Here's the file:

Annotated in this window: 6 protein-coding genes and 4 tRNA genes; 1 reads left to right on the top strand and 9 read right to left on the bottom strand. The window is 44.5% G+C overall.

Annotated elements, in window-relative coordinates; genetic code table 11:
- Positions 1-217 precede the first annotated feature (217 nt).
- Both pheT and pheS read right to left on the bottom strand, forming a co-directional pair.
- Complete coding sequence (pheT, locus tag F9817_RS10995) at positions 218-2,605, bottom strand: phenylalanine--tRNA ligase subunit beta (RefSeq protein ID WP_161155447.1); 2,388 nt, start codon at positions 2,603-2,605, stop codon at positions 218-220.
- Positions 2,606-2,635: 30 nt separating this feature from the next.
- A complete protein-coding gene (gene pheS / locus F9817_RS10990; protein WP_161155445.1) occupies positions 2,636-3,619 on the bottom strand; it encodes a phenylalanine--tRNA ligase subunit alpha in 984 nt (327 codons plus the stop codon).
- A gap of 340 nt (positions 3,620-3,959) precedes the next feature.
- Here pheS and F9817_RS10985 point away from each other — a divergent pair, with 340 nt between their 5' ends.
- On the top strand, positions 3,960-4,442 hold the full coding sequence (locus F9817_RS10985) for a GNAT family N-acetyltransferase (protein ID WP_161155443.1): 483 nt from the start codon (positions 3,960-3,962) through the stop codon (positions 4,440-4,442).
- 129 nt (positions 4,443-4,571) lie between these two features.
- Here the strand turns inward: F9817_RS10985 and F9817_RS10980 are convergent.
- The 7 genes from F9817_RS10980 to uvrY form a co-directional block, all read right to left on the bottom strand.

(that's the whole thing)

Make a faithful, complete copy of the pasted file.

Annotated in this window: 6 protein-coding genes and 4 tRNA genes; 1 reads left to right on the top strand and 9 read right to left on the bottom strand. The window is 44.5% G+C overall.

Annotated elements, in window-relative coordinates; genetic code table 11:
- Positions 1-217 precede the first annotated feature (217 nt).
- Both pheT and pheS read right to left on the bottom strand, forming a co-directional pair.
- Complete coding sequence (pheT, locus tag F9817_RS10995) at positions 218-2,605, bottom strand: phenylalanine--tRNA ligase subunit beta (RefSeq protein ID WP_161155447.1); 2,388 nt, start codon at positions 2,603-2,605, stop codon at positions 218-220.
- Positions 2,606-2,635: 30 nt separating this feature from the next.
- A complete protein-coding gene (gene pheS / locus F9817_RS10990; protein WP_161155445.1) occupies positions 2,636-3,619 on the bottom strand; it encodes a phenylalanine--tRNA ligase subunit alpha in 984 nt (327 codons plus the stop codon).
- A gap of 340 nt (positions 3,620-3,959) precedes the next feature.
- Here pheS and F9817_RS10985 point away from each other — a divergent pair, with 340 nt between their 5' ends.
- On the top strand, positions 3,960-4,442 hold the full coding sequence (locus F9817_RS10985) for a GNAT family N-acetyltransferase (protein ID WP_161155443.1): 483 nt from the start codon (positions 3,960-3,962) through the stop codon (positions 4,440-4,442).
- 129 nt (positions 4,443-4,571) lie between these two features.
- Here the strand turns inward: F9817_RS10985 and F9817_RS10980 are convergent.
- The 7 genes from F9817_RS10980 to uvrY form a co-directional block, all read right to left on the bottom strand.